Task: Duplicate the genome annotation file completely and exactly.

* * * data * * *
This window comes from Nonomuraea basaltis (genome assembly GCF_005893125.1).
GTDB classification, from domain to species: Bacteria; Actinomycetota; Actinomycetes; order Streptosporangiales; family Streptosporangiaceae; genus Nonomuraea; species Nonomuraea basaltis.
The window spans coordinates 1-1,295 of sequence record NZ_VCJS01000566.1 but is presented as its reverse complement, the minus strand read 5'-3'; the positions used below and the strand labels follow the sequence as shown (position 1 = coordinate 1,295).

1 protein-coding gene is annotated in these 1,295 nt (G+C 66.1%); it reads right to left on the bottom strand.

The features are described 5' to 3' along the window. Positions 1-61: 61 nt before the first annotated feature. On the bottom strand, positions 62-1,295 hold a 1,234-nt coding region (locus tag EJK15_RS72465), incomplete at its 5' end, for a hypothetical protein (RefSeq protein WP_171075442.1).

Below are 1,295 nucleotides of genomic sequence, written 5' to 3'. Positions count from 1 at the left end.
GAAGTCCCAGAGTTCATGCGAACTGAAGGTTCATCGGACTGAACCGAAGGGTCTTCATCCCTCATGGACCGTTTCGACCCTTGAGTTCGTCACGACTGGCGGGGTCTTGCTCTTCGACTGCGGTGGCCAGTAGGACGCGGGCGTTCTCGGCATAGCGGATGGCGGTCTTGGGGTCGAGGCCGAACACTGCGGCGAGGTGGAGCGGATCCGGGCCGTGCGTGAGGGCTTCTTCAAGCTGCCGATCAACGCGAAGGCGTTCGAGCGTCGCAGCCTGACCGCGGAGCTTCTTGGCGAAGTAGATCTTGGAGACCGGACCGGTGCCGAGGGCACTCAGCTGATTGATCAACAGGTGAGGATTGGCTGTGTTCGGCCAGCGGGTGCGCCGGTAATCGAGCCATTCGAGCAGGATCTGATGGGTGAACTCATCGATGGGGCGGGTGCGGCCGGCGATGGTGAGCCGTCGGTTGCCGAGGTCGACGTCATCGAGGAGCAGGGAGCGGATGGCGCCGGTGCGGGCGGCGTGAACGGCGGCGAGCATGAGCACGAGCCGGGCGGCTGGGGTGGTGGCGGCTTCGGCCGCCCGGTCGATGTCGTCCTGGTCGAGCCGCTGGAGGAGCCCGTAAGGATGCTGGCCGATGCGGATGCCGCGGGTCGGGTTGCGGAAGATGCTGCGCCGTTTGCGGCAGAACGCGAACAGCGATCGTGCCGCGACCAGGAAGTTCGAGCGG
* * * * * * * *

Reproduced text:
This window comes from Nonomuraea basaltis (genome assembly GCF_005893125.1).
GTDB classification, from domain to species: Bacteria; Actinomycetota; Actinomycetes; order Streptosporangiales; family Streptosporangiaceae; genus Nonomuraea; species Nonomuraea basaltis.
The window spans coordinates 1-1,295 of sequence record NZ_VCJS01000566.1 but is presented as its reverse complement, the minus strand read 5'-3'; the positions used below and the strand labels follow the sequence as shown (position 1 = coordinate 1,295).

1 protein-coding gene is annotated in these 1,295 nt (G+C 66.1%); it reads right to left on the bottom strand.

The features are described 5' to 3' along the window. Positions 1-61: 61 nt before the first annotated feature. On the bottom strand, positions 62-1,295 hold a 1,234-nt coding region (locus tag EJK15_RS72465), incomplete at its 5' end, for a hypothetical protein (RefSeq protein WP_171075442.1).

Below are 1,295 nucleotides of genomic sequence, written 5' to 3'. Positions count from 1 at the left end.
GAAGTCCCAGAGTTCATGCGAACTGAAGGTTCATCGGACTGAACCGAAGGGTCTTCATCCCTCATGGACCGTTTCGACCCTTGAGTTCGTCACGACTGGCGGGGTCTTGCTCTTCGACTGCGGTGGCCAGTAGGACGCGGGCGTTCTCGGCATAGCGGATGGCGGTCTTGGGGTCGAGGCCGAACACTGCGGCGAGGTGGAGCGGATCCGGGCCGTGCGTGAGGGCTTCTTCAAGCTGCCGATCAACGCGAAGGCGTTCGAGCGTCGCAGCCTGACCGCGGAGCTTCTTGGCGAAGTAGATCTTGGAGACCGGACCGGTGCCGAGGGCACTCAGCTGATTGATCAACAGGTGAGGATTGGCTGTGTTCGGCCAGCGGGTGCGCCGGTAATCGAGCCATTCGAGCAGGATCTGATGGGTGAACTCATCGATGGGGCGGGTGCGGCCGGCGATGGTGAGCCGTCGGTTGCCGAGGTCGACGTCATCGAGGAGCAGGGAGCGGATGGCGCCGGTGCGGGCGGCGTGAACGGCGGCGAGCATGAGCACGAGCCGGGCGGCTGGGGTGGTGGCGGCTTCGGCCGCCCGGTCGATGTCGTCCTGGTCGAGCCGCTGGAGGAGCCCGTAAGGATGCTGGCCGATGCGGATGCCGCGGGTCGGGTTGCGGAAGATGCTGCGCCGTTTGCGGCAGAACGCGAACAGCGATCGTGCCGCGACCAGGAAGTTCGAGCGG